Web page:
At the heart of the movie it is a story about a family struggling to make it through this catastrophe. Cranston especially shines in his parts while Aaron Taylor-Johnson does his best so that Ford Brody is the proxy for the audience into this crazy world. And while the protagonists of course have to be linked to the monster action the movie has his fair share of contrivances to move character B from C to D to meet character E – yet all this still empathizes the fact that this movie completely intents to be a real drama and not just an excuse for monster action. Although it should be noted that Elle Brody (Elizabeth Olsen) has a bit of a thankless role in the movie.


Edwards has gone into lengths describing that he always wants a human element in the monster scenes and he follows this logic (sometimes to a fault). Every action beat carries significance for both characters and story. There is always the feeling that the director really went out his way to give us the most human interaction during those giant scenes but on the flipside this means that sometimes we can call a Godzilla attack just by the fact that a little kid is introduced. Yet I’ll gladly take these plotdevices any day over a hollow monster shot.

Silly premise, serious movie, serious motivation

As I have said before this movie is not afraid to be compared to the Japanese version. Quite the contrary, I am sure that if it would have been possible Gareth Edwards would have put the Logo of Toho Studios (the studio which has produced the 28 Japanese Godzilla movies) at the beginning. The moment you see two monsters fighting and you realize that someone has spent countless dollars and hours to produce a CGI version of a man in a rubber suit fighting another man in a rubber suit offers a strange joy. But it goes further than that. This movie does not feel uncomfortable when it taps into strange allegorical territory about nuclear waste disposal and turning Godzilla into a clear parable for nature in all its facets.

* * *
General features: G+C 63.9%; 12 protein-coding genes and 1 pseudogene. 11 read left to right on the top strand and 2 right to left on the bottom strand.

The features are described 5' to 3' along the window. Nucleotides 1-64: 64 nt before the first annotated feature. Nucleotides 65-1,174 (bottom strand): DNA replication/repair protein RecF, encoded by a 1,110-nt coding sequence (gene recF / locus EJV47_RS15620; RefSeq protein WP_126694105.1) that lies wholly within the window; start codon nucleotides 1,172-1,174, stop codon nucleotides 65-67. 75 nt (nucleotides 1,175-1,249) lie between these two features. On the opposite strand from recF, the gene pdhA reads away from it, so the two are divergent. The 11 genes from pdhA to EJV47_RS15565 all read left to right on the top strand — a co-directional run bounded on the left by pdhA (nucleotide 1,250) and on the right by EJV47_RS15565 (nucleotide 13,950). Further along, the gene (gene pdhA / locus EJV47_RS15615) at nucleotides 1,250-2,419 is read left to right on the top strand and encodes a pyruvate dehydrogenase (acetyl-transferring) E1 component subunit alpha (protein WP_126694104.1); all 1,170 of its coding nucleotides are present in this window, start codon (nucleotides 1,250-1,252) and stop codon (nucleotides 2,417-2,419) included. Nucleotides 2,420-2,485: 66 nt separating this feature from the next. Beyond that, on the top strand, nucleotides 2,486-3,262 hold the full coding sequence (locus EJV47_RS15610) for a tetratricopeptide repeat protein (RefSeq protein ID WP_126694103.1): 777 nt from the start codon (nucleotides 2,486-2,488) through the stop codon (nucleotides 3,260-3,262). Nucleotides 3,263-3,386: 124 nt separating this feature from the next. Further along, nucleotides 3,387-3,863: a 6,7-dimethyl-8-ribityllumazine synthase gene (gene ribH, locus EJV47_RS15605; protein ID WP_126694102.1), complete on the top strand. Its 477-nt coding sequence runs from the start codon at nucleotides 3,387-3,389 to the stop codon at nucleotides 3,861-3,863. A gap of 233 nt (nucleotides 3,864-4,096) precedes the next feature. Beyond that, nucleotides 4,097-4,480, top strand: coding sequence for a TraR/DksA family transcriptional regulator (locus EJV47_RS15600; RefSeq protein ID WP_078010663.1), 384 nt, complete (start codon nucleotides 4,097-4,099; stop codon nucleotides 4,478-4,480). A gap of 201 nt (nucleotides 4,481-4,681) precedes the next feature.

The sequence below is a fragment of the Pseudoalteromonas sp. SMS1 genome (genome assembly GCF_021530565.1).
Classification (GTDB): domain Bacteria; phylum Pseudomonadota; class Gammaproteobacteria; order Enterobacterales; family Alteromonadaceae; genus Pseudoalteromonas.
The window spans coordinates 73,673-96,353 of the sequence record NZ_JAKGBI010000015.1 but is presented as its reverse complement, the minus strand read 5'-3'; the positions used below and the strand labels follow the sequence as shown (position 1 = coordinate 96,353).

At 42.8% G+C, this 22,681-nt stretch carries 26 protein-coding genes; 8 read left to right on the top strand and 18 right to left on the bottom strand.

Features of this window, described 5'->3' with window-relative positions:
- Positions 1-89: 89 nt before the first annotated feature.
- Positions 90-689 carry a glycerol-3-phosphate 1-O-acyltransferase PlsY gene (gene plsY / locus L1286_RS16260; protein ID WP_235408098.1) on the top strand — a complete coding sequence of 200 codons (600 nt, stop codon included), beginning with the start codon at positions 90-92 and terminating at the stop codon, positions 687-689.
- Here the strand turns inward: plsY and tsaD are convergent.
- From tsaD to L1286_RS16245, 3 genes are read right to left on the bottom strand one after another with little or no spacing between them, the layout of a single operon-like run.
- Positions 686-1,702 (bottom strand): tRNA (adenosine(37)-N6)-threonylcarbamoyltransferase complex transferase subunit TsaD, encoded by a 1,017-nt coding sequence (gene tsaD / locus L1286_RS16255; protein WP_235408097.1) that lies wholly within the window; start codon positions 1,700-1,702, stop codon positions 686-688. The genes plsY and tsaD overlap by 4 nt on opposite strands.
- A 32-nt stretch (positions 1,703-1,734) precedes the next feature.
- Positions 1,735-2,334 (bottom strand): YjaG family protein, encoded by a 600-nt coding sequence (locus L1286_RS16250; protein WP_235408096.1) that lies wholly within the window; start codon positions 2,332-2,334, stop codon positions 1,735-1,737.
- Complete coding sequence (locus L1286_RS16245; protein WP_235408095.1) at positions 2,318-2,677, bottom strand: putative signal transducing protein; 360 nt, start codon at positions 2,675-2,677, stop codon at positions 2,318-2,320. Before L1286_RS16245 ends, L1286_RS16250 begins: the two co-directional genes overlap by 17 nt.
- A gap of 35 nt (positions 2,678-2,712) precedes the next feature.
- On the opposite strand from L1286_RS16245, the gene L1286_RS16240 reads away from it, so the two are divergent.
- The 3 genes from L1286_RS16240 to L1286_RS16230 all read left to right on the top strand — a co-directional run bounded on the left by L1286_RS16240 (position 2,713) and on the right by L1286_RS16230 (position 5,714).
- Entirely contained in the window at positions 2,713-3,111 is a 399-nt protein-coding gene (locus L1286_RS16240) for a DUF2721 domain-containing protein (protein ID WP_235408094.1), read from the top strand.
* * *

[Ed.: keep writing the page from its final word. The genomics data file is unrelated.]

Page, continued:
Especially Ken Watanabe’s character Serizawa has to deliver a lot of “Japanese  Monster Movie Talk” with a straight face and somehow manages to deliver it.

And here is the great thing about all of this:
Because the movie is so deadpan the characters don’t become stock comic characters. Sure they are placed in ridiculous situations yet their motivation is always clear. Instead of a military general who gives idiotic orders in order to further the suspense Admiral Stenz (David Strathairn) always has clear motivation and tries to do the best thing given the circumstances. Also despite the fact that one of the movies main characters is a military man the movie doesn’t fall into the dangerous military propaganda pitfall like the Transformers movies. Much like in Monsters Edwards always comes up with a working explanation of why the big explosions and moneyshots are happening instead of giving us a half-hearted rationalization.

A movie with fantastic qualities…


…yet it is very easy to focus on some of its shortcomings and completely dismiss the many things Godzilla does right. I would have hoped – maybe a bit naively – that this would be another one of those movies which would “flip the truck”. A movie which transcends expectations and brings viewers into this story who would later on say “I usually don’t like those Monster movies but this one was incredible!”.

Instead Godzilla is a fantastic feat of storytelling both visually and narratively but it offers some easy spots to attack and dismiss the whole package. Yet if you are willing to forgive some of its contrived character moments you will find a rich and fascinating movie made by an auteur with a clear vision. A movie which effortless combines 60 years of Godzilla lore without the uninitiated audience ever noticing it.


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As a Godzilla film it will probably already exceed audience’s expectations given that most will only know the 1998 version or a few clips from the campy Japanese movies. But I hope that not only Godzilla fans like myself will enjoy the craftsmanship and care that has been put into this product. Not since Jurassic Park has a monster movie managed to convey the mystery, awe and fear of these massive things on screen – and it was about time that we get another one of those experiences!

Wolfgang Verfasst von:

Der Host des Flipthetruck Podcasts. Mit einem Fokus auf Science Fiction und Roboter sucht er ständig jene Mainstream Filme, die sich nicht als reine Unterhaltungsfilme zufrieden geben.